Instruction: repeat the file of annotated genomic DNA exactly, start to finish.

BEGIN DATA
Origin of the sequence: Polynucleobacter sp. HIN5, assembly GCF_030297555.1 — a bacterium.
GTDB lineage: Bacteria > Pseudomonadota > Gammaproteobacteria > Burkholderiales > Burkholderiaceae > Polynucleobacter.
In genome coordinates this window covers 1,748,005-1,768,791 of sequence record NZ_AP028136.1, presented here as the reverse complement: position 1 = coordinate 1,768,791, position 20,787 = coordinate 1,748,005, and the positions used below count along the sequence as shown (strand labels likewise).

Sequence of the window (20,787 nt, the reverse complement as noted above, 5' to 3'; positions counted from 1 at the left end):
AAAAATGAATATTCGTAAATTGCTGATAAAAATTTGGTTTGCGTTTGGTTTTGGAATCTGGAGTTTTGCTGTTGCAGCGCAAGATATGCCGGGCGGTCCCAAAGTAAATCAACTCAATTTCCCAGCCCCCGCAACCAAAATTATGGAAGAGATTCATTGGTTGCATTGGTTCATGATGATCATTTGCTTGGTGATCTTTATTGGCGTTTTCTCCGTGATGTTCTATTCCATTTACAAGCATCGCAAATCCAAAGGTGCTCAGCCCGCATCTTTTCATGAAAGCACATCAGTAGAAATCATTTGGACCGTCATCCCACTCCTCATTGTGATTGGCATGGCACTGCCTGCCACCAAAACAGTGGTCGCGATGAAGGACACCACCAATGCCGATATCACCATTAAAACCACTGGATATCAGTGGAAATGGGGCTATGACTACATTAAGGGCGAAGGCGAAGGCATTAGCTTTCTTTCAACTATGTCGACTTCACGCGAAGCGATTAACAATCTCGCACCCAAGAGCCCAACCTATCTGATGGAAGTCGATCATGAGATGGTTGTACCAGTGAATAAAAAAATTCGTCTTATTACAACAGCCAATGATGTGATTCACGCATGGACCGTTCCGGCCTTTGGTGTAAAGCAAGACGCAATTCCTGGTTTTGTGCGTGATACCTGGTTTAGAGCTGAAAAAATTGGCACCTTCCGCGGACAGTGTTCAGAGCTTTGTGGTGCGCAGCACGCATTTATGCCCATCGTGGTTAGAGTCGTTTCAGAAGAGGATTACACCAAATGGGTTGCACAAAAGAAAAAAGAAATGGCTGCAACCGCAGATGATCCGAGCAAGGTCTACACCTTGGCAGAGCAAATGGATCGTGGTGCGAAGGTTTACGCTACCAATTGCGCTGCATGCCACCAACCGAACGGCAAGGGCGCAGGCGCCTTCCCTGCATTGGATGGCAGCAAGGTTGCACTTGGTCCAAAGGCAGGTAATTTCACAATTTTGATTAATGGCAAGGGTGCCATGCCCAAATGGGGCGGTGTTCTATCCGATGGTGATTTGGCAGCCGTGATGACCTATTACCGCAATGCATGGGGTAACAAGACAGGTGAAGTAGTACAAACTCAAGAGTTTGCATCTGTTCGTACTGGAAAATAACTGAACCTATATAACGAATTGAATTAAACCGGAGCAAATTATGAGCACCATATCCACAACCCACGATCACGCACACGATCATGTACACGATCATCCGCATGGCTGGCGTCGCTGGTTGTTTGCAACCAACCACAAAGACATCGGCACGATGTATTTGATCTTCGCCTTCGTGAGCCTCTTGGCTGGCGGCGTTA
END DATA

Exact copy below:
Origin of the sequence: Polynucleobacter sp. HIN5, assembly GCF_030297555.1 — a bacterium.
GTDB lineage: Bacteria > Pseudomonadota > Gammaproteobacteria > Burkholderiales > Burkholderiaceae > Polynucleobacter.
In genome coordinates this window covers 1,748,005-1,768,791 of sequence record NZ_AP028136.1, presented here as the reverse complement: position 1 = coordinate 1,768,791, position 20,787 = coordinate 1,748,005, and the positions used below count along the sequence as shown (strand labels likewise).

Sequence of the window (20,787 nt, the reverse complement as noted above, 5' to 3'; positions counted from 1 at the left end):
AAAAATGAATATTCGTAAATTGCTGATAAAAATTTGGTTTGCGTTTGGTTTTGGAATCTGGAGTTTTGCTGTTGCAGCGCAAGATATGCCGGGCGGTCCCAAAGTAAATCAACTCAATTTCCCAGCCCCCGCAACCAAAATTATGGAAGAGATTCATTGGTTGCATTGGTTCATGATGATCATTTGCTTGGTGATCTTTATTGGCGTTTTCTCCGTGATGTTCTATTCCATTTACAAGCATCGCAAATCCAAAGGTGCTCAGCCCGCATCTTTTCATGAAAGCACATCAGTAGAAATCATTTGGACCGTCATCCCACTCCTCATTGTGATTGGCATGGCACTGCCTGCCACCAAAACAGTGGTCGCGATGAAGGACACCACCAATGCCGATATCACCATTAAAACCACTGGATATCAGTGGAAATGGGGCTATGACTACATTAAGGGCGAAGGCGAAGGCATTAGCTTTCTTTCAACTATGTCGACTTCACGCGAAGCGATTAACAATCTCGCACCCAAGAGCCCAACCTATCTGATGGAAGTCGATCATGAGATGGTTGTACCAGTGAATAAAAAAATTCGTCTTATTACAACAGCCAATGATGTGATTCACGCATGGACCGTTCCGGCCTTTGGTGTAAAGCAAGACGCAATTCCTGGTTTTGTGCGTGATACCTGGTTTAGAGCTGAAAAAATTGGCACCTTCCGCGGACAGTGTTCAGAGCTTTGTGGTGCGCAGCACGCATTTATGCCCATCGTGGTTAGAGTCGTTTCAGAAGAGGATTACACCAAATGGGTTGCACAAAAGAAAAAAGAAATGGCTGCAACCGCAGATGATCCGAGCAAGGTCTACACCTTGGCAGAGCAAATGGATCGTGGTGCGAAGGTTTACGCTACCAATTGCGCTGCATGCCACCAACCGAACGGCAAGGGCGCAGGCGCCTTCCCTGCATTGGATGGCAGCAAGGTTGCACTTGGTCCAAAGGCAGGTAATTTCACAATTTTGATTAATGGCAAGGGTGCCATGCCCAAATGGGGCGGTGTTCTATCCGATGGTGATTTGGCAGCCGTGATGACCTATTACCGCAATGCATGGGGTAACAAGACAGGTGAAGTAGTACAAACTCAAGAGTTTGCATCTGTTCGTACTGGAAAATAACTGAACCTATATAACGAATTGAATTAAACCGGAGCAAATTATGAGCACCATATCCACAACCCACGATCACGCACACGATCATGTACACGATCATCCGCATGGCTGGCGTCGCTGGTTGTTTGCAACCAACCACAAAGACATCGGCACGATGTATTTGATCTTCGCCTTCGTGAGCCTCTTGGCTGGCGGCGTTA